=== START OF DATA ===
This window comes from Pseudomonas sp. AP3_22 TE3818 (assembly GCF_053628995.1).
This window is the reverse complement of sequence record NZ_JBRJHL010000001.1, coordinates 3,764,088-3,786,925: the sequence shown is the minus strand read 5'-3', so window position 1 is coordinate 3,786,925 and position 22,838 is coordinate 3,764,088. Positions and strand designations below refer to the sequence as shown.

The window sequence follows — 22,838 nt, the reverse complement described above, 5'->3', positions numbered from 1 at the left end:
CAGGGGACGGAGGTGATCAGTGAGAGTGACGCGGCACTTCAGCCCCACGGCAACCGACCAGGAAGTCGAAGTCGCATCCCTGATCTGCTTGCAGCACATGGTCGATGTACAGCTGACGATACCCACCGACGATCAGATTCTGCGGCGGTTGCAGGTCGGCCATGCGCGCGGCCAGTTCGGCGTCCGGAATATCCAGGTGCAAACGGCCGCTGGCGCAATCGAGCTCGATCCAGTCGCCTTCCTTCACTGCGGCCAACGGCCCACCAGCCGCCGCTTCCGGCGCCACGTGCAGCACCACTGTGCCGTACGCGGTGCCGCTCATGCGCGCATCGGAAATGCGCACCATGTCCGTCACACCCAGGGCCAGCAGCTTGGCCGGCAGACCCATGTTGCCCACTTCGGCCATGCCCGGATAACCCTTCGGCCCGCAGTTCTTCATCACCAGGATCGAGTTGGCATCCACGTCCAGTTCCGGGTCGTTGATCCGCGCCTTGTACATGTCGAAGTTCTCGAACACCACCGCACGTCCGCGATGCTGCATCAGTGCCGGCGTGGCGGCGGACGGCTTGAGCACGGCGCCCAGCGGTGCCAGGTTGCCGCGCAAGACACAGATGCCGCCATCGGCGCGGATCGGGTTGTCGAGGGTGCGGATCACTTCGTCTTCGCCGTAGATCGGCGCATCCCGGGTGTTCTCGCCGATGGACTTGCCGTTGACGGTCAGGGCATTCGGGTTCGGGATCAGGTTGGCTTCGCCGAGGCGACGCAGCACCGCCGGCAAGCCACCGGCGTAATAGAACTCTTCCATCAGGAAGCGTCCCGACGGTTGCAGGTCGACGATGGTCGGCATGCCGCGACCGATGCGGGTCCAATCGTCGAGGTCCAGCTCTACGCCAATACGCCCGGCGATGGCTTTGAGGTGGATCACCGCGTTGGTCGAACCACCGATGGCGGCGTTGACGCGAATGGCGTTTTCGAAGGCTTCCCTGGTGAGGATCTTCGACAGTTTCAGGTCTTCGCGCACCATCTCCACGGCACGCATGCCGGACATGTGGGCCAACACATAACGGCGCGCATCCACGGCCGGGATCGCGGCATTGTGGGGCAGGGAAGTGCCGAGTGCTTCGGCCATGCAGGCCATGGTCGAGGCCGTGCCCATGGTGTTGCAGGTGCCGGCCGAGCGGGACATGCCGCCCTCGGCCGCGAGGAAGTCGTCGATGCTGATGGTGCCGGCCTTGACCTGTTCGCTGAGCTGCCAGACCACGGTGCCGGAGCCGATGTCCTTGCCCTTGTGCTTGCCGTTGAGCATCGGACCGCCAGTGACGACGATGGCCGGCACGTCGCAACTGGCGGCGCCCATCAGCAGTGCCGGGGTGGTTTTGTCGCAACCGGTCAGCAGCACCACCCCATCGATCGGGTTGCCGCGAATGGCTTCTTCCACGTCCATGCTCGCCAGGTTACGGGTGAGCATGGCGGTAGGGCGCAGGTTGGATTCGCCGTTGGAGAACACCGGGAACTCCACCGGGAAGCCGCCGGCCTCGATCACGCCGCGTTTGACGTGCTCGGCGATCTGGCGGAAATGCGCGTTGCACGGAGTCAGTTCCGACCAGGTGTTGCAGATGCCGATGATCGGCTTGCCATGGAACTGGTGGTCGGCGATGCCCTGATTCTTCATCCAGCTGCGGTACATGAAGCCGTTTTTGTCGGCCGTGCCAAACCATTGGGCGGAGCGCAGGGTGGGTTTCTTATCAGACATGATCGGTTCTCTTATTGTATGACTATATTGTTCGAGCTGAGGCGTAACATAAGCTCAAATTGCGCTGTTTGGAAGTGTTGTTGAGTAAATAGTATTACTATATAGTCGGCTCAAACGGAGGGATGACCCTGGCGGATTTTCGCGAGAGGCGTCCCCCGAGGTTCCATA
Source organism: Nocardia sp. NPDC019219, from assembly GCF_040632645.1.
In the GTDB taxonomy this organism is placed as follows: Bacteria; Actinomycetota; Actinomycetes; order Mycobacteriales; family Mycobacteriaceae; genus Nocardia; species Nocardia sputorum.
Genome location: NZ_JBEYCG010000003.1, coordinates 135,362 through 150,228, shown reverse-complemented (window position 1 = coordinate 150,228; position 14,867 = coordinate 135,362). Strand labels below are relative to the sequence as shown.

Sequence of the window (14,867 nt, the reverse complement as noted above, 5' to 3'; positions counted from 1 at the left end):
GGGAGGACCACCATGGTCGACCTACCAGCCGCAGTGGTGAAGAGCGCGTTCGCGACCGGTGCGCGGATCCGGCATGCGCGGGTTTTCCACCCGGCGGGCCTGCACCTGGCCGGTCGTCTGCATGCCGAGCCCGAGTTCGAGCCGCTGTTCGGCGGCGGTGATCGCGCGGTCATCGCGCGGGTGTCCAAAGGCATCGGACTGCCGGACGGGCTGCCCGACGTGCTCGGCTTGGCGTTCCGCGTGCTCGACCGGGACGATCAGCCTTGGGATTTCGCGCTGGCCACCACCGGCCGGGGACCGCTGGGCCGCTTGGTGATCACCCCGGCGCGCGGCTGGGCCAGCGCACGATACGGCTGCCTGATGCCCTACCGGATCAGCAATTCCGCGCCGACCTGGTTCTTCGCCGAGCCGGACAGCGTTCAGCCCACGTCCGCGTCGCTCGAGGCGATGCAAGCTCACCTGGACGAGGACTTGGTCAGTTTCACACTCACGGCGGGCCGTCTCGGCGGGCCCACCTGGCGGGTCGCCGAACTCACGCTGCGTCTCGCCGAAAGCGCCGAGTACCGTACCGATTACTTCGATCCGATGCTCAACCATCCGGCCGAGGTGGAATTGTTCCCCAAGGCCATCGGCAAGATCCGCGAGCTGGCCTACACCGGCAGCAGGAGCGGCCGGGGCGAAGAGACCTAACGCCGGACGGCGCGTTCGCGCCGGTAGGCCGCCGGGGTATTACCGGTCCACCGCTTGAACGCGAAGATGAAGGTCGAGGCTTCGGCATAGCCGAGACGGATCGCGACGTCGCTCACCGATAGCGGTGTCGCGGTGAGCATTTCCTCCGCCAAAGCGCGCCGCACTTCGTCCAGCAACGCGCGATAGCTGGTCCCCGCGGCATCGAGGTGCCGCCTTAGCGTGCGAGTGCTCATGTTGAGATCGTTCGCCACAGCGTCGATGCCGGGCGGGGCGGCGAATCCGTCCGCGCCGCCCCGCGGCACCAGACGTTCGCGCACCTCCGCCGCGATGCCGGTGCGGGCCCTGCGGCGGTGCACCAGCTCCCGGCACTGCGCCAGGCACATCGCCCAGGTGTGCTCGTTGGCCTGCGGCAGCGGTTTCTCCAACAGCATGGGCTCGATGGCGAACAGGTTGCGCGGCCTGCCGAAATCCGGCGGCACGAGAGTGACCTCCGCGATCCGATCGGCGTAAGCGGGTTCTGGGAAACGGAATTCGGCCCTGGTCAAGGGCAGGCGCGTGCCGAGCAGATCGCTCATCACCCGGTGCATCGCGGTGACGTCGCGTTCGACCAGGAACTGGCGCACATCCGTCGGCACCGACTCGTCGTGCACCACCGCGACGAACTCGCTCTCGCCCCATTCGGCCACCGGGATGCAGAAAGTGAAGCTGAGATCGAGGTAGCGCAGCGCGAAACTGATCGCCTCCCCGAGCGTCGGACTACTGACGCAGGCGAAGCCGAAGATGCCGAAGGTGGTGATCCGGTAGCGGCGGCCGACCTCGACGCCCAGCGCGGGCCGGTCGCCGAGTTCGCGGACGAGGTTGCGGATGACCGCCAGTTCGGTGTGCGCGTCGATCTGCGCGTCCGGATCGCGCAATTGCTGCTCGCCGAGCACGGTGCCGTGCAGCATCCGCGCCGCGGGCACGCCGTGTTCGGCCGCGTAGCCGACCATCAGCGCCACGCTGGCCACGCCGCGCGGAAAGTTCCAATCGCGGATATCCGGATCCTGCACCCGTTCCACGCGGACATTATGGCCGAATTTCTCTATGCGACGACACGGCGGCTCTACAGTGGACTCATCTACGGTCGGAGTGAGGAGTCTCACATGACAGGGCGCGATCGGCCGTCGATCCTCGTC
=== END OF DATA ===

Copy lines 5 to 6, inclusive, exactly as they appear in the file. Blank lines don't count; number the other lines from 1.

Source organism: Nocardia sp. NPDC019219, from assembly GCF_040632645.1.
In the GTDB taxonomy this organism is placed as follows: Bacteria; Actinomycetota; Actinomycetes; order Mycobacteriales; family Mycobacteriaceae; genus Nocardia; species Nocardia sputorum.